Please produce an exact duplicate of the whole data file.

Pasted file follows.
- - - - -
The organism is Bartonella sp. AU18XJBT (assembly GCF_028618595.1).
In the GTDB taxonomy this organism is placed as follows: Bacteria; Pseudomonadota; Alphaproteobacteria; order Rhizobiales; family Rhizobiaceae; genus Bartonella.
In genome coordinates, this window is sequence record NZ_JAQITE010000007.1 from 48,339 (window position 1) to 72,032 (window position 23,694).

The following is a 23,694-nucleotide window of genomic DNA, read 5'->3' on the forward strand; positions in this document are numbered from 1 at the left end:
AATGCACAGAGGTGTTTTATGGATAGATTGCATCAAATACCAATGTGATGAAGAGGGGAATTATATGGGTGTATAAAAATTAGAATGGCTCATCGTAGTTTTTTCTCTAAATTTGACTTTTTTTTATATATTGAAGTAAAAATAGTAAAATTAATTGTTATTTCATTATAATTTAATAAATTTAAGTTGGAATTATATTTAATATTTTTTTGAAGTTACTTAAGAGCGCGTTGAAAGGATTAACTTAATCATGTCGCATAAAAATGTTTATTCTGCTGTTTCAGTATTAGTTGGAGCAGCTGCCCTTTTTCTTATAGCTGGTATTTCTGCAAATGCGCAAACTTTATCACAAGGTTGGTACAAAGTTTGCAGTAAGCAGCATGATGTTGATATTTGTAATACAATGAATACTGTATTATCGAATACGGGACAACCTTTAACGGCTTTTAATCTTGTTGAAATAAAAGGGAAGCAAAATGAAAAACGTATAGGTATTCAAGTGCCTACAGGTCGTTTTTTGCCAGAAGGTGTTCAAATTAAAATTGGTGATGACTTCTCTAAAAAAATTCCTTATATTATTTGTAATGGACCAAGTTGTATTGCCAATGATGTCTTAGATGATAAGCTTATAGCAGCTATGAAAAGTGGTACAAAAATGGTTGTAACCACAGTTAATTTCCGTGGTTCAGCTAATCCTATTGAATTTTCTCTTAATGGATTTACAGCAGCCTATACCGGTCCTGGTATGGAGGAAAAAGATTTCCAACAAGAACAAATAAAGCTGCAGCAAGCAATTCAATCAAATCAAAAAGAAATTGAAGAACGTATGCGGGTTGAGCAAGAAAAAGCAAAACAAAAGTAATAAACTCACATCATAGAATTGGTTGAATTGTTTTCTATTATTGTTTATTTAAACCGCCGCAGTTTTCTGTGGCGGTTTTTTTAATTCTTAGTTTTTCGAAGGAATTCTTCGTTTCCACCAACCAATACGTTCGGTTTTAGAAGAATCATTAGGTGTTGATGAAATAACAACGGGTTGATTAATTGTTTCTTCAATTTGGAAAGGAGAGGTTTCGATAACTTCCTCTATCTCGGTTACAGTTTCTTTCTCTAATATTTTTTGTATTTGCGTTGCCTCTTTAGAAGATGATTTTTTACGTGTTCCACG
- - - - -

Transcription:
The organism is Bartonella sp. AU18XJBT (assembly GCF_028618595.1).
In the GTDB taxonomy this organism is placed as follows: Bacteria; Pseudomonadota; Alphaproteobacteria; order Rhizobiales; family Rhizobiaceae; genus Bartonella.
In genome coordinates, this window is sequence record NZ_JAQITE010000007.1 from 48,339 (window position 1) to 72,032 (window position 23,694).

The following is a 23,694-nucleotide window of genomic DNA, read 5'->3' on the forward strand; positions in this document are numbered from 1 at the left end:
AATGCACAGAGGTGTTTTATGGATAGATTGCATCAAATACCAATGTGATGAAGAGGGGAATTATATGGGTGTATAAAAATTAGAATGGCTCATCGTAGTTTTTTCTCTAAATTTGACTTTTTTTTATATATTGAAGTAAAAATAGTAAAATTAATTGTTATTTCATTATAATTTAATAAATTTAAGTTGGAATTATATTTAATATTTTTTTGAAGTTACTTAAGAGCGCGTTGAAAGGATTAACTTAATCATGTCGCATAAAAATGTTTATTCTGCTGTTTCAGTATTAGTTGGAGCAGCTGCCCTTTTTCTTATAGCTGGTATTTCTGCAAATGCGCAAACTTTATCACAAGGTTGGTACAAAGTTTGCAGTAAGCAGCATGATGTTGATATTTGTAATACAATGAATACTGTATTATCGAATACGGGACAACCTTTAACGGCTTTTAATCTTGTTGAAATAAAAGGGAAGCAAAATGAAAAACGTATAGGTATTCAAGTGCCTACAGGTCGTTTTTTGCCAGAAGGTGTTCAAATTAAAATTGGTGATGACTTCTCTAAAAAAATTCCTTATATTATTTGTAATGGACCAAGTTGTATTGCCAATGATGTCTTAGATGATAAGCTTATAGCAGCTATGAAAAGTGGTACAAAAATGGTTGTAACCACAGTTAATTTCCGTGGTTCAGCTAATCCTATTGAATTTTCTCTTAATGGATTTACAGCAGCCTATACCGGTCCTGGTATGGAGGAAAAAGATTTCCAACAAGAACAAATAAAGCTGCAGCAAGCAATTCAATCAAATCAAAAAGAAATTGAAGAACGTATGCGGGTTGAGCAAGAAAAAGCAAAACAAAAGTAATAAACTCACATCATAGAATTGGTTGAATTGTTTTCTATTATTGTTTATTTAAACCGCCGCAGTTTTCTGTGGCGGTTTTTTTAATTCTTAGTTTTTCGAAGGAATTCTTCGTTTCCACCAACCAATACGTTCGGTTTTAGAAGAATCATTAGGTGTTGATGAAATAACAACGGGTTGATTAATTGTTTCTTCAATTTGGAAAGGAGAGGTTTCGATAACTTCCTCTATCTCGGTTACAGTTTCTTTCTCTAATATTTTTTGTATTTGCGTTGCCTCTTTAGAAGATGATTTTTTACGTGTTCCACG